For all intents and purposes the end of The Raid signified that Rama’s story was only just beginning, and that there were more powerful forces at play than we were led to believe. The first Raid was a very quiet hit at film festivals, and even a quieter hit with the general audience. However the numbers were strong enough to get a sequel into production. After all, the film did end on a cliffhanger of sorts.
So with the action exiting the building and taking place in what looks like the entire country of Indonesia, Gareth Evans created an all too familiar story, which looks like it was based on another story, which is actually based on another story that runs far too long than it should suppose to. But with gritty action and gorgeous fight choreography, The Raid 2 is destined to be another great action film. Hit the jump for the full review.
When we last left rookie cop Rama (Iko Uwais), he was leaving with two fellow police officers who had survived an ordeal that nearly killed the entire squad. Finding out that there was a rat amongst the group, Rama is asked to go in and infiltrate the crime family that has ties to the building they raided in the first film. In fact the film starts two hours after the first film ended, and after a harsh debriefing a reluctant, Rama realizes that to save his family he must do this. But what he doesn’t realize is that he must go deeper than he should to get the evidence he needs to bring one of Indonesia’s most dangerous crime families down.
It’s never easy to follow up the original with a sequel. Sequels are so often a pale comparison to the original. That being said, the action in The Raid 2 is hands down one of the best I had ever seen. But on the other hand, it’s story is one that is all too familiar, and for a nearly two hour epic action film, Evans doesn’t quite seem to know when to call cut on the dialogue scenes.
We get these long drawn out moments that seem to have the slowest of pacings. When the rival gang aspect comes into play, Rama’s struggles to keep his sanity intact is almost forgotten. So much of the film seems to address the fact that Rama is all fist and kicks and no heart. It forgets that he has a moral obligation to protect the reputation of the Jakarta Police Department and his family.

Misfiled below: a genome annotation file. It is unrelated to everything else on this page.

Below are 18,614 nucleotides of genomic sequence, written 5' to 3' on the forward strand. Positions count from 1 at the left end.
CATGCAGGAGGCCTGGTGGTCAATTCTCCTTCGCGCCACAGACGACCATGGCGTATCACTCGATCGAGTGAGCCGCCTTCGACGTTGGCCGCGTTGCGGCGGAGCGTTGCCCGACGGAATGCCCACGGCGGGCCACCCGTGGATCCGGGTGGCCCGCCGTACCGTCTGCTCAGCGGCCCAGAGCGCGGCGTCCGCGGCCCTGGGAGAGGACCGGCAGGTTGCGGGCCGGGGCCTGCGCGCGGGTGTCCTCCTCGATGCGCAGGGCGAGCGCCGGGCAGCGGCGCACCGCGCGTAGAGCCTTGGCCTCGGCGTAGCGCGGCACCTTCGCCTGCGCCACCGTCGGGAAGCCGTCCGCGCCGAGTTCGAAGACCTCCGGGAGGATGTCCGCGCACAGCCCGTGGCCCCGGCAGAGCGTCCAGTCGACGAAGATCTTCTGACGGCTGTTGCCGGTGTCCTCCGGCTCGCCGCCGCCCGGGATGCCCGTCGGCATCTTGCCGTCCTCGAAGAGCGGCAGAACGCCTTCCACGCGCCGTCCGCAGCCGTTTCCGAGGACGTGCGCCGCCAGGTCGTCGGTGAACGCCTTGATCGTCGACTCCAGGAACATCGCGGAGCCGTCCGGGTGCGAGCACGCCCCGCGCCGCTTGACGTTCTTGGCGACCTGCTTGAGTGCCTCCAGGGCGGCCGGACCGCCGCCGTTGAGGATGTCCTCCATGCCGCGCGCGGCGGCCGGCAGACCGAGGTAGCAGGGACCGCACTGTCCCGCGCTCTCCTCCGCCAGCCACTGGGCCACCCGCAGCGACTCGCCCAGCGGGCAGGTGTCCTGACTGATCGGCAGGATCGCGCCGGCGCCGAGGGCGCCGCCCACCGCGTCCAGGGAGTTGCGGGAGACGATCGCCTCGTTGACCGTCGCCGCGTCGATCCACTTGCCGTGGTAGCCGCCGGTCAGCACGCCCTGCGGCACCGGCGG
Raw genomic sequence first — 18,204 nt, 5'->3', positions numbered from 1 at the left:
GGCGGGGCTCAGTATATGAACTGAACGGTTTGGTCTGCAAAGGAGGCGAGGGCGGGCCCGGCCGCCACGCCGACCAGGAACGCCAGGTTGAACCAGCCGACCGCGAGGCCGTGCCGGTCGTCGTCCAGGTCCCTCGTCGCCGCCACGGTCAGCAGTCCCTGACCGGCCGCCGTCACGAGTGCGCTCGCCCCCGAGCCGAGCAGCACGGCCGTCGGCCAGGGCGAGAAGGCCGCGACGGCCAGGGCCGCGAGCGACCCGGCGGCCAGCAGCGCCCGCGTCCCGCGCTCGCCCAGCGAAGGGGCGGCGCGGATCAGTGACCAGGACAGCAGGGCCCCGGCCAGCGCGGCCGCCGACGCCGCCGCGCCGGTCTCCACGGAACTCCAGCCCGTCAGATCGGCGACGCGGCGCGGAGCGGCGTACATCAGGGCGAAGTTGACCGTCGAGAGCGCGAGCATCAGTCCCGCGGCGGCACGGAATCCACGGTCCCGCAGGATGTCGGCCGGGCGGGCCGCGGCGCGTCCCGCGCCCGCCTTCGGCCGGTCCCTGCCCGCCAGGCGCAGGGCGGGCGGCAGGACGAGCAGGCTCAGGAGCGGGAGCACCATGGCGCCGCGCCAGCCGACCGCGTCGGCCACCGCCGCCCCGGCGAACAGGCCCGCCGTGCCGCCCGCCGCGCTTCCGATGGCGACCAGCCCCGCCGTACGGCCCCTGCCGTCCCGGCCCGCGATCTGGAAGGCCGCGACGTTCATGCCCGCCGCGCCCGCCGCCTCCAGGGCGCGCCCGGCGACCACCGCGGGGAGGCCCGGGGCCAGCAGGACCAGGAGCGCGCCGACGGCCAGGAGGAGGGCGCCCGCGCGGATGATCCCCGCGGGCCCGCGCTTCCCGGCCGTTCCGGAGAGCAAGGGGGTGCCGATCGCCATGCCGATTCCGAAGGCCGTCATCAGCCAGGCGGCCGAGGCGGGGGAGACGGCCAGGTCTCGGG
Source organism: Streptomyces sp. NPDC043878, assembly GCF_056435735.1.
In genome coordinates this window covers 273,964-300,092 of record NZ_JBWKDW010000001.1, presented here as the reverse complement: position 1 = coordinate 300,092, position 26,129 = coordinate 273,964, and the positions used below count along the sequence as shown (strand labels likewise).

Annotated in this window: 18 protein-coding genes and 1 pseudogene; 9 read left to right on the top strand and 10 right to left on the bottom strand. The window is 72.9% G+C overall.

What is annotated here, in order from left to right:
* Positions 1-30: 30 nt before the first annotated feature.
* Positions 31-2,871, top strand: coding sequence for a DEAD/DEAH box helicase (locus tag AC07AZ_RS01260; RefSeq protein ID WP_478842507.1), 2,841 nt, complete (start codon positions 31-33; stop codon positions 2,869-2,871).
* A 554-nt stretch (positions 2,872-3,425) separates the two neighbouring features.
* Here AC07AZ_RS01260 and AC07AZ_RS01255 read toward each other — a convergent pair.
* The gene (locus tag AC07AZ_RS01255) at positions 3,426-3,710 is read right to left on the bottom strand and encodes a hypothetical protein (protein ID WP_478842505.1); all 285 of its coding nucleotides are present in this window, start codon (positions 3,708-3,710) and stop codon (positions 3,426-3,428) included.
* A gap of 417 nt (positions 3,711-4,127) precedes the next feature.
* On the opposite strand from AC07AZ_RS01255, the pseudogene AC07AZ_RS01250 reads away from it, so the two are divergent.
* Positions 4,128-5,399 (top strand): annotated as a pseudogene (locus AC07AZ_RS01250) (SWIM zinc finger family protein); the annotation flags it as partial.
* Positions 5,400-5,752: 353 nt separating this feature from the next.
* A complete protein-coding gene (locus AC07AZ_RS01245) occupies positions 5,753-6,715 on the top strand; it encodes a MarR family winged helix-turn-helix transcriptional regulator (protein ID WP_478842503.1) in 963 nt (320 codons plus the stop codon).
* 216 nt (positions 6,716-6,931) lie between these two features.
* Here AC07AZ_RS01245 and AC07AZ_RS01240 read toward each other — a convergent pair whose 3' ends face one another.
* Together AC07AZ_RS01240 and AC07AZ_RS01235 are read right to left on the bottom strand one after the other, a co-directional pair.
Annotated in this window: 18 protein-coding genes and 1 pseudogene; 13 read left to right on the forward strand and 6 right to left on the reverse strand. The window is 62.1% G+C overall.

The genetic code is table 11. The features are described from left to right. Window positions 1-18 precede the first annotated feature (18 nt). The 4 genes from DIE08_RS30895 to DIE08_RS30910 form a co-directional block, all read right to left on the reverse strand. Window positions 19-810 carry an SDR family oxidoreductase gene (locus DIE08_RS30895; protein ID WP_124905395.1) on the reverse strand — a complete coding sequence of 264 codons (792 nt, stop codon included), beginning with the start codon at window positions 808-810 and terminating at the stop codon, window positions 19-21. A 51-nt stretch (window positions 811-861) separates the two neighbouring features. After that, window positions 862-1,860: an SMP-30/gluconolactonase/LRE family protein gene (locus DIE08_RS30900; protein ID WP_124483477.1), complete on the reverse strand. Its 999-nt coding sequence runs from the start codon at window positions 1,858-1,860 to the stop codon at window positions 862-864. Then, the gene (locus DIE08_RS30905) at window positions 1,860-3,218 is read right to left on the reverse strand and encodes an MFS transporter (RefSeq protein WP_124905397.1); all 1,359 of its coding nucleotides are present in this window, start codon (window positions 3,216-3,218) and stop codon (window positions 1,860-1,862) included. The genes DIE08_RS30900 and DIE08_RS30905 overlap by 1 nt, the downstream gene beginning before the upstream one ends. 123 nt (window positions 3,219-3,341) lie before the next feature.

Evans draws a lot of the inspiration of the undercover cop theme from films like The Departed or Infernal Affairs, in fact it goes even further back. But it’s the idea that it takes nearly 2.5 hours – which is nearly as long as The Departed except it has more punches and broken bones – tells us that Evans wanted this story to be fleshed out to the bone. Which leaves me wondering what is left to tell if there is a Raid 3.
While there is a struggle to tell Rama’s story, there also seems to be a struggle to tell the story of the rival gangs. Each of them vying for either the top spot or some percentage of control. There is a son who doesn’t want to be a collector to his father’s business any more. Then there is an ambitious gangster who will take advantage of that in hopes to slide himself in. Then there are Japanese gangsters who will out-muscle the Indonesian gang off their own turf if they feel threatened. There are a lot of threads to connect, and the story exploded in a way that makes The Raid 2 feel more like splatter than something that should be cohesive.
Fortunately the action sequences make up for the slack made by the story. Unlike the first film where it was restrained to the confines of a building, The Raid 2 makes the entire country of Indonesia it’s playground, giving way for mobsters, gangsters, and police officers to be involved in all kinds of interesting action sequences that can only be described as absolutely beautifully choreographed. Not only that, but the cinematography will show how beautiful some of the city’s infrastructure really is. The fight scenes in certain backdrops like the red carpet restaurant, makes everything pop. While the high speed car chase scenes show how sophisticated Indonesia’s traffic can really be.
There isn’t a moment in any of these action sequences where a mobster or low ranking criminal is not feeling excruciating pain or dying in some crazy manner. A lot of these scenes are fun, especially when comic book-esque characters like Hammer Girl (Julie Estelle) and Baseball Bat Man (Very Tri Yulisman) are recruited to weed out some of the rival gang members. As their names imply, they use signature weapons to kill their opponents.
Now a lot these scenes can feel relentless. The 2.5 runtime makes it feel as though you know when the action sequence is going to begin as opposed to knowing it will happen eventually. Predictability. And while it does come of as a bit predictable, it doesn’t make the action any less fun. In fact, it pays off. There are wonderful – in what appears to be – one shot take action sequences, a breathtaking and very daring car chase scene, and one of the most beautiful one on one hand to hand combat fight scenes I have seen in a very long time.
The Raid 2 isn’t for the lighthearted or one who is low on patience. The blood and guts split is very entertaining if not an absolute blast to watch on the big screen. In fact it would have been even more fun had it not been for the very boring and drawn out story, and its very dull characters. But if you can push that all aside, then you will see that The Raid 2 will be one of the best action films, in terms of just action and not story, this year.
The Raid 2 opens in NY/LA theaters on March 28, and expands to a wide release on April 11.